fingerprint_device_t* fp_device =
        reinterpret_cast<fingerprint_device_t*>(device);
 
    if (0 != (err =
            fp_device->set_notify(fp_device, BiometricsFingerprint::notify))) {
        ALOGE("Can't register fingerprint module callback, error: %d", err);
        return nullptr;
    }
 
    return fp_device;
}

About fingerprint default. So is provided by vendors and is generally not open source, but Android native also has this part of the code (of course, it’s just a look and can’t be used)

hardware/libhardware/include/hardware/fingerprint.h

hardware/libhardware/modules/fingerprint/fingerprint.c

This part of the code is no longer expanded and posted here. You can take a look at it yourself, mainly fingerprint_ Open opens the device (device node), and then defines a series of functions.


dev->common.tag = HARDWARE_DEVICE_TAG;
dev->common.version = FINGERPRINT_MODULE_API_VERSION_2_0;
dev->common.module = (struct hw_module_t*) module;
dev->common.close = fingerprint_close;

dev->pre_enroll = fingerprint_pre_enroll;
dev->enroll = fingerprint_enroll;
dev->get_authenticator_id = fingerprint_get_auth_id;
dev->cancel = fingerprint_cancel;
dev->remove = fingerprint_remove;
dev->set_active_group = fingerprint_set_active_group;
dev->authenticate = fingerprint_authenticate;
dev->set_notify = set_notify_callback;

IV Framework layer

First, after the system server is started, it will judge whether the device supports fingerprints. If there is a start fingerprintservice

frameworks/base/services/java/com/android/server/SystemServer.java


if (mPackageManager.hasSystemFeature(PackageManager.FEATURE_FINGERPRINT)) {
    traceBeginAndSlog("StartFingerprintSensor");
    mSystemServiceManager.startService(FingerprintService.class);
    traceEnd();
}

Here is mpackagemanager You can go to frameworks / base / core / Java / Android / content / PM / packagemanager to judge the hassystemfeature (packagemanager. Feature_fingerprint) Look at the code in Java. The logic is very simple.

It is to judge whether there is Android in the vendor / etc / permissions directory in the system hardware. fingerprint. XML file

The debugging article said that this configuration is the key to whether there is a fingerprint option in setting:


PRODUCT_COPY_FILES := frameworks/native/data/etc/android.hardware.fingerprint.xml:vendor/etc/permissions/android.hardware.fingerprint.xml 

Next, go to frameworks / base / services / core / Java / COM / Android / server / fingerprint / fingerprintservice Java, the first half of the following code is to communicate with Hal 2.1 service through MDaemon = ibiometricsfingerprint Getservice(), get 2.1 service

The latter part shows that it inherits ifingerprintservice Aidl, this Aidl class is the bridge between manager and service communication.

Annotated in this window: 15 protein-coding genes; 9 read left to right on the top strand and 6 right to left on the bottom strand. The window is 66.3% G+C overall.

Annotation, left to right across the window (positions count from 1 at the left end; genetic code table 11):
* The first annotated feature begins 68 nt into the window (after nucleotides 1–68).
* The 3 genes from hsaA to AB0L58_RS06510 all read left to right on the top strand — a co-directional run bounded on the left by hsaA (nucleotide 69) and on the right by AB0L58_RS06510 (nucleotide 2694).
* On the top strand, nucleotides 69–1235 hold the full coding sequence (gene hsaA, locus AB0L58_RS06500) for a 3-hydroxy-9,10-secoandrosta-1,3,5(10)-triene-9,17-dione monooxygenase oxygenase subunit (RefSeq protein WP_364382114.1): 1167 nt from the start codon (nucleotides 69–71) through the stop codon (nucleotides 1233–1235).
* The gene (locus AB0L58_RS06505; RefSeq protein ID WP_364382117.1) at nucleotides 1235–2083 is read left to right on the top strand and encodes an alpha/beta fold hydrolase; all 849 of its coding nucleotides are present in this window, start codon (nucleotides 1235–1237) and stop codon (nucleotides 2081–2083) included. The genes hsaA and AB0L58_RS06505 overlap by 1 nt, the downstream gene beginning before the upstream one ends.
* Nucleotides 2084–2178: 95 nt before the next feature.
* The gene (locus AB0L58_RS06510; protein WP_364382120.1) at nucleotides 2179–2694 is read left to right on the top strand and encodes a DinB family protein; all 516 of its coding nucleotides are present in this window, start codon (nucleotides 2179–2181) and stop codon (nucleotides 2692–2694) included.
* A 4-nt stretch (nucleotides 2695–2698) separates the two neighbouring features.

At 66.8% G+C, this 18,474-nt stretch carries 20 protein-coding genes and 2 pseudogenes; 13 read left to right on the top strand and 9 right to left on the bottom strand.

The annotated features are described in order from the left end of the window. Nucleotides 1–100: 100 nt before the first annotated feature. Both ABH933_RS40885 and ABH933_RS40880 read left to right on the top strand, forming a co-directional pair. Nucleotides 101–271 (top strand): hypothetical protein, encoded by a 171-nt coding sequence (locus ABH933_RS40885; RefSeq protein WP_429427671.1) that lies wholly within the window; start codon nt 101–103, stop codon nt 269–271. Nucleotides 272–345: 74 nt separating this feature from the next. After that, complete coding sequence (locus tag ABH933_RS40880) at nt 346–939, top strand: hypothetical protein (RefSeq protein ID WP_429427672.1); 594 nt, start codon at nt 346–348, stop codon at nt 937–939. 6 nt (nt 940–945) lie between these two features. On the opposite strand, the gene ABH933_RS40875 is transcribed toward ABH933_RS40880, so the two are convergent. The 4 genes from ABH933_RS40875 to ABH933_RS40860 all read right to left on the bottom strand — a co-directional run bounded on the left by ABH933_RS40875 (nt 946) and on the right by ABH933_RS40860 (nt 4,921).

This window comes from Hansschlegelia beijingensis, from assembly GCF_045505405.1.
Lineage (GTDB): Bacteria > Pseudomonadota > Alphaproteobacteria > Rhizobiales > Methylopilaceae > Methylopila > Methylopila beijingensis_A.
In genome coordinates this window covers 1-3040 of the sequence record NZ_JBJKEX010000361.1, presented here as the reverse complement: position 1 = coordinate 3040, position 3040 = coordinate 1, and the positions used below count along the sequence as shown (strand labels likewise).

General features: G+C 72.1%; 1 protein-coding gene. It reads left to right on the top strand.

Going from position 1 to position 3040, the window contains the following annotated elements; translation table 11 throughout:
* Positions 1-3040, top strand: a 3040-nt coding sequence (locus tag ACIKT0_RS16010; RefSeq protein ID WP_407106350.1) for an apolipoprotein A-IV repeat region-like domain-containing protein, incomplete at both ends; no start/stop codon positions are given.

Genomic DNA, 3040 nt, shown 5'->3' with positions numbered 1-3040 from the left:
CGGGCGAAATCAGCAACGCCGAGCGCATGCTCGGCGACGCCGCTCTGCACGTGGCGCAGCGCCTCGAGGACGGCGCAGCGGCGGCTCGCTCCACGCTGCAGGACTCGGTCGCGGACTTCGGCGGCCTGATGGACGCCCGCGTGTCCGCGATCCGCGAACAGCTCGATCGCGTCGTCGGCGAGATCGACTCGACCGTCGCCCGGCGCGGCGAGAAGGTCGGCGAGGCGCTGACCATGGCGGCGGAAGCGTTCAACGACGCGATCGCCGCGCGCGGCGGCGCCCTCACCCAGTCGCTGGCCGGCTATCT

public synchronized IBiometricsFingerprint getFingerprintDaemon() {
        if (mDaemon == null) {
            Slog.v(TAG, "mDaemon was null, reconnect to fingerprint");
            try {
                mDaemon = IBiometricsFingerprint.getService();
            } catch (java.util.NoSuchElementException e) {
                // Service doesn't exist or cannot be opened. Logged below.
            } catch (RemoteException e) {
                Slog.e(TAG, "Failed to get biometric interface", e);
            }
            if (mDaemon == null) {
                Slog.w(TAG, "fingerprint HIDL not available");
                return null;
            }
 
            mDaemon.asBinder().linkToDeath(this, 0);
 
            try {
                mHalDeviceId = mDaemon.setNotify(mDaemonCallback);
            } catch (RemoteException e) {
                Slog.e(TAG, "Failed to open fingerprint HAL", e);
                mDaemon = null; // try again later!
            }
 
            if (DEBUG) Slog.v(TAG, "Fingerprint HAL id: " + mHalDeviceId);
            if (mHalDeviceId != 0) {
                loadAuthenticatorIds();
                updateActiveGroup(ActivityManager.getCurrentUser(), null);
                doFingerprintCleanupForUser(ActivityManager.getCurrentUser());
            } else {
                Slog.w(TAG, "Failed to open Fingerprint HAL!");
                MetricsLogger.count(mContext, "fingerprintd_openhal_error", 1);
                mDaemon = null;
            }
 
 
 
 
 
//************************************************************************************//
 
 
 
 private final class FingerprintServiceWrapper extends IFingerprintService.Stub {
        @Override // Binder call
        public long preEnroll(IBinder token) {
            checkPermission(MANAGE_FINGERPRINT);
            return startPreEnroll(token);
        }
 
        @Override // Binder call
        public int postEnroll(IBinder token) {
            checkPermission(MANAGE_FINGERPRINT);
            return startPostEnroll(token);
        }
 
        @Override // Binder call
        public void enroll(final IBinder token, final byte[] cryptoToken, final int userId,
                final IFingerprintServiceReceiver receiver, final int flags,
                final String opPackageName) {
            checkPermission(MANAGE_FINGERPRINT);
            final int limit = mContext.getResources().getInteger(
                    com.android.internal.R.integer.config_fingerprintMaxTemplatesPerUser);